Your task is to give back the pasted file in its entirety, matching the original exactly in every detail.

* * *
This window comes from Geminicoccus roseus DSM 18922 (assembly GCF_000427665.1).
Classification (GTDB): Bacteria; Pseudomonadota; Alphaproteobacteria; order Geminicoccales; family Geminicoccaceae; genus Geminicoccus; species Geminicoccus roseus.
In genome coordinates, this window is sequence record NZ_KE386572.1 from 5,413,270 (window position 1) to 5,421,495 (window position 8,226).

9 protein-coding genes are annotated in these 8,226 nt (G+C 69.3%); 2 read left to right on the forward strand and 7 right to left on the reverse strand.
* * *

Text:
This window comes from Geminicoccus roseus DSM 18922 (assembly GCF_000427665.1).
Classification (GTDB): Bacteria; Pseudomonadota; Alphaproteobacteria; order Geminicoccales; family Geminicoccaceae; genus Geminicoccus; species Geminicoccus roseus.
In genome coordinates, this window is sequence record NZ_KE386572.1 from 5,413,270 (window position 1) to 5,421,495 (window position 8,226).

9 protein-coding genes are annotated in these 8,226 nt (G+C 69.3%); 2 read left to right on the forward strand and 7 right to left on the reverse strand.